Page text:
The Truth About Runner’s High: Everything You Need To Know

The Truth About Runner’s High: Everything You Need To Know

Running can be painful. Muscles need to be pushed to their limits, endurance needs to be tested, the body needs to know it’s gone to work. Go through the pain often enough, and running produces a number of benefits: increased speed, weight loss, better health to name a few. What a lot of people joke about, however, is a fringe benefit: the runner’s high – an exercise-induced, short-term state of euphoria.

The runner’s high doesn’t receive much attention as a concept, possibly because of how complex the explanation of all the brain chemistry involved can seem. As a consequence, few runners know all that much about the runner’s high, what triggers it, and why the body reacts this way. In fact, most believe it’s just a myth.

We’re going to dispel the rumors and explain how this all works in a simple, digestible way. But first, just to confirm, yes, the runner’s high is real, and it’s spectacular.

Experiencing the Runner’s High

It is widely accepted that the runner’s high is comparable to a feeling of euphoria. Some even compare it to a morphine drip. The high, however it is achieved, is the body’s reaction to heavy exertion. It acts as a natural painkiller. Runners are notorious for pushing themselves and in particularly long runs, deep muscle aches, blisters, and general fatigue will set in. A primal part of the body reacts to this like a sort of danger. It reacts by releasing chemicals to mask the pain and produce a sense of well-being to distract from the stress of the situation. This allows runners to run farther and faster.

The reasoning behind the body’s ability to do this largely stems from our past. Anthropologists and researchers believe that the runner’s high was born out of necessity. It used to be that we would have to hunt our own food in vast forests and vistas. And because we would have to chase food down, we needed the ability to overcome exertion to catch possibly faster prey. To add to our woes, we were also prey to greater predators and needed to run from them just as much as we needed to chase down others.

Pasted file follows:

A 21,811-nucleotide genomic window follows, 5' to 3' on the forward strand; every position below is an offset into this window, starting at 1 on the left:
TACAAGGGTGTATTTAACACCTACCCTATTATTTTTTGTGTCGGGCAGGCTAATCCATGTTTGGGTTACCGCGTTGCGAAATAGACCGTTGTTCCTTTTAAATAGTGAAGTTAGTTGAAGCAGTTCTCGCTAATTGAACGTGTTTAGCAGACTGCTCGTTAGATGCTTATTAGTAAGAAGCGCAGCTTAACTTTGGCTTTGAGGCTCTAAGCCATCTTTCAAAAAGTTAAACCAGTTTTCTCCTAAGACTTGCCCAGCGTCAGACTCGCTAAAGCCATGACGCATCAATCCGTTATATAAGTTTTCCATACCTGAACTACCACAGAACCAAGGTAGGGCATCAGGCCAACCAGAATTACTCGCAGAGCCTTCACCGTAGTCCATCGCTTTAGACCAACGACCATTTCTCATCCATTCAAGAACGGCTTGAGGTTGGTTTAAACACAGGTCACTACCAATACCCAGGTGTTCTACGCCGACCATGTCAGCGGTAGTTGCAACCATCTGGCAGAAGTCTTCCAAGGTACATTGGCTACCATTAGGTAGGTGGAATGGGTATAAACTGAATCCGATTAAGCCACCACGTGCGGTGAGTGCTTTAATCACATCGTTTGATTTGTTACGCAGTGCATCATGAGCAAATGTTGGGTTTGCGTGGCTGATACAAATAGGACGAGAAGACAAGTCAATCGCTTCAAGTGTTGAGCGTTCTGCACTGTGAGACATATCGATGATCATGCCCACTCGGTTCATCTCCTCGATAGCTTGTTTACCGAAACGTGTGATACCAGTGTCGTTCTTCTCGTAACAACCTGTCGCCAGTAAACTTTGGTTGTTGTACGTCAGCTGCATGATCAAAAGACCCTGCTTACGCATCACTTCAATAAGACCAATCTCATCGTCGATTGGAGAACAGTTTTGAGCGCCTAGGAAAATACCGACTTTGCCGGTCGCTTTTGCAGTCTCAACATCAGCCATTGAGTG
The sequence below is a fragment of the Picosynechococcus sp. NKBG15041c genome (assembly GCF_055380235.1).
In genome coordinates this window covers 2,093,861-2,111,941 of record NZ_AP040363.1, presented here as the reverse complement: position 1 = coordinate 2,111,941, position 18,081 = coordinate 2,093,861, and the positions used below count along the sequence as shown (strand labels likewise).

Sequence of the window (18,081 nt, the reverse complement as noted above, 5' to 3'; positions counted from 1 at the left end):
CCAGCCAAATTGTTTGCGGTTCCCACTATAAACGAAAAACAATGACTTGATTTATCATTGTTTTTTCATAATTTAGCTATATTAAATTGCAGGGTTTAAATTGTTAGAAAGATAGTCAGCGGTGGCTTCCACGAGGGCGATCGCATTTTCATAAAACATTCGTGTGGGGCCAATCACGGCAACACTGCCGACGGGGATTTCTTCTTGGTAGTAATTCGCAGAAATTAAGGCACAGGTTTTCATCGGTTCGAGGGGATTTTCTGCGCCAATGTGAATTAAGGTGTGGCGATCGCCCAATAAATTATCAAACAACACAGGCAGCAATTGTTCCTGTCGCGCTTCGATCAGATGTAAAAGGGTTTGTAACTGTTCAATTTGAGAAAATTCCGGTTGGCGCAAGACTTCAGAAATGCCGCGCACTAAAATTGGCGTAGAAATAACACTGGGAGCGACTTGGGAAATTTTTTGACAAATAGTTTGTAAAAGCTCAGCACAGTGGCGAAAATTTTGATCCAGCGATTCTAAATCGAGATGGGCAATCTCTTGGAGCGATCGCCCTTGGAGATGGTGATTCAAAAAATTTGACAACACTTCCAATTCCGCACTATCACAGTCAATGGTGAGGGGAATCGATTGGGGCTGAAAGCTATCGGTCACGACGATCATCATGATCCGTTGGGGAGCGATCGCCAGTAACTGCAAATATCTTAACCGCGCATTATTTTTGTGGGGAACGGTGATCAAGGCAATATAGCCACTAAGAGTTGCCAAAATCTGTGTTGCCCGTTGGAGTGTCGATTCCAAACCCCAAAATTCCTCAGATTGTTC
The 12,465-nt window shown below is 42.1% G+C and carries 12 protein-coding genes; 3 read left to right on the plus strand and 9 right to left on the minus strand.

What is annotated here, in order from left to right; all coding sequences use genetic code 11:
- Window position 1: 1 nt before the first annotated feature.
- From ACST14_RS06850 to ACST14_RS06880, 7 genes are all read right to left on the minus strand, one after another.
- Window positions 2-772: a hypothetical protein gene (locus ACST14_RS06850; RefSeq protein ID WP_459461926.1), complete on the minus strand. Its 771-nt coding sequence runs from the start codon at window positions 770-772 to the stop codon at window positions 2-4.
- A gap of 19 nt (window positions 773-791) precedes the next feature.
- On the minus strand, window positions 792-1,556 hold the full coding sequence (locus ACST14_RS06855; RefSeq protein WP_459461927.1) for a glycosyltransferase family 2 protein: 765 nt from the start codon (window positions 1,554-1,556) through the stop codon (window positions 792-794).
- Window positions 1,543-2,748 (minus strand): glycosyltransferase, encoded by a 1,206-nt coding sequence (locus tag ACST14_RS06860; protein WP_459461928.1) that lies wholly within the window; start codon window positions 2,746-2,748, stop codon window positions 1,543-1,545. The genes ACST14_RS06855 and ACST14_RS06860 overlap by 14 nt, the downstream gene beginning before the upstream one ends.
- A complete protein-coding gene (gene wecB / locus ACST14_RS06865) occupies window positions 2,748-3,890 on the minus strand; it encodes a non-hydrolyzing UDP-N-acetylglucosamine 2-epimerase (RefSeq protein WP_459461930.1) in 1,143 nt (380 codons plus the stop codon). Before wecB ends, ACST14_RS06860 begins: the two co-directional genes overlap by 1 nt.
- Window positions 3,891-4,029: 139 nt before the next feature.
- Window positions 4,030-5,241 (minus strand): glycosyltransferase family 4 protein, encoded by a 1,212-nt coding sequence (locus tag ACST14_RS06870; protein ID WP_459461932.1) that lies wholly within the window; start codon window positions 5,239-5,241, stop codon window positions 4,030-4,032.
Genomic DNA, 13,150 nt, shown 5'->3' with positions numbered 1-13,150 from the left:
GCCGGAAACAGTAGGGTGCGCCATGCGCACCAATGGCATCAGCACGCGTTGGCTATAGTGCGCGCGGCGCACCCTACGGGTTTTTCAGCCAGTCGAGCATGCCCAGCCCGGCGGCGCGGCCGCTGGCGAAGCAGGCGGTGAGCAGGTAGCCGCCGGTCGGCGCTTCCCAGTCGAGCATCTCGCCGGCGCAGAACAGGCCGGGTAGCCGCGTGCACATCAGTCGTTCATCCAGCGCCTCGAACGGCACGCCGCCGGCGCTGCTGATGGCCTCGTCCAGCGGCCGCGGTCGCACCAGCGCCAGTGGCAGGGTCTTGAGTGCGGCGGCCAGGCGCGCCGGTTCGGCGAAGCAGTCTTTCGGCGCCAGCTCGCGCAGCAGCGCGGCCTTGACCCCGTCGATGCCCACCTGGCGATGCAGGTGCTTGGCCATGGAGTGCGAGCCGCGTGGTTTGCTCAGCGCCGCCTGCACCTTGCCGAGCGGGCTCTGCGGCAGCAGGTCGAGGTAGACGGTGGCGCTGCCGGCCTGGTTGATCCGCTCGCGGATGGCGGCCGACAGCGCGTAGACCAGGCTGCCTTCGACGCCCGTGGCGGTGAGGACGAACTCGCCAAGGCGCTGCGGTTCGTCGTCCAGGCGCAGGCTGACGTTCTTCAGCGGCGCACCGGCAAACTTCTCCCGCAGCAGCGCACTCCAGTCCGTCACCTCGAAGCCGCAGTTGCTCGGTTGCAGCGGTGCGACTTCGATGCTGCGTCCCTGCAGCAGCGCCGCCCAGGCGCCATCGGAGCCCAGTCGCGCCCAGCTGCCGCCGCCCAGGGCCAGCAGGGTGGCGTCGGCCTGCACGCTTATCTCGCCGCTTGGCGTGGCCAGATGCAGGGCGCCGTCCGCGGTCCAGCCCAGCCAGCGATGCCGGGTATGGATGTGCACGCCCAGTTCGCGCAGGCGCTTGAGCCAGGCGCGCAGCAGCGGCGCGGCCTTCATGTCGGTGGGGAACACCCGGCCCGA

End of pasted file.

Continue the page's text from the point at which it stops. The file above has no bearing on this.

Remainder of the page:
Oddly enough, the body’s reaction to this kind of physical distress is to provide us with a feeling comparable to taking morphine. It’s one of those things that doesn’t need any explanation. Let’s just be glad it happens.

How the Runner’s High Works

There’s a good chance you’ve at least heard of the runner’s high before. Even non-runners could tell you something about it.

Admittedly, it’s unclear what exactly causes the runner’s high, but there are some plausible theories.

Many believe the high is caused by a flood of endorphins released into the bloodstream. However, in modern testing, with endorphin effects properly blocked, some runners still felt an overall sense of well-being. Then again, other tests have also found that around the 2-hour mark of a run, there is a massive release of endorphins from the limbic system. The reaction is similar to the feeling we feel when we’re in love.

The first theory is that other mood-affecting neurotransmitters such as norepinephrine, dopamine, and serotonin cause the high. These chemicals are known to fight depression and are released in large quantities while exercising.

The second possibility involves body temperature. The hypothalamus is responsible for body temperature. Longer and more intense exercises elevate body temperature and might indirectly affect a person’s mood.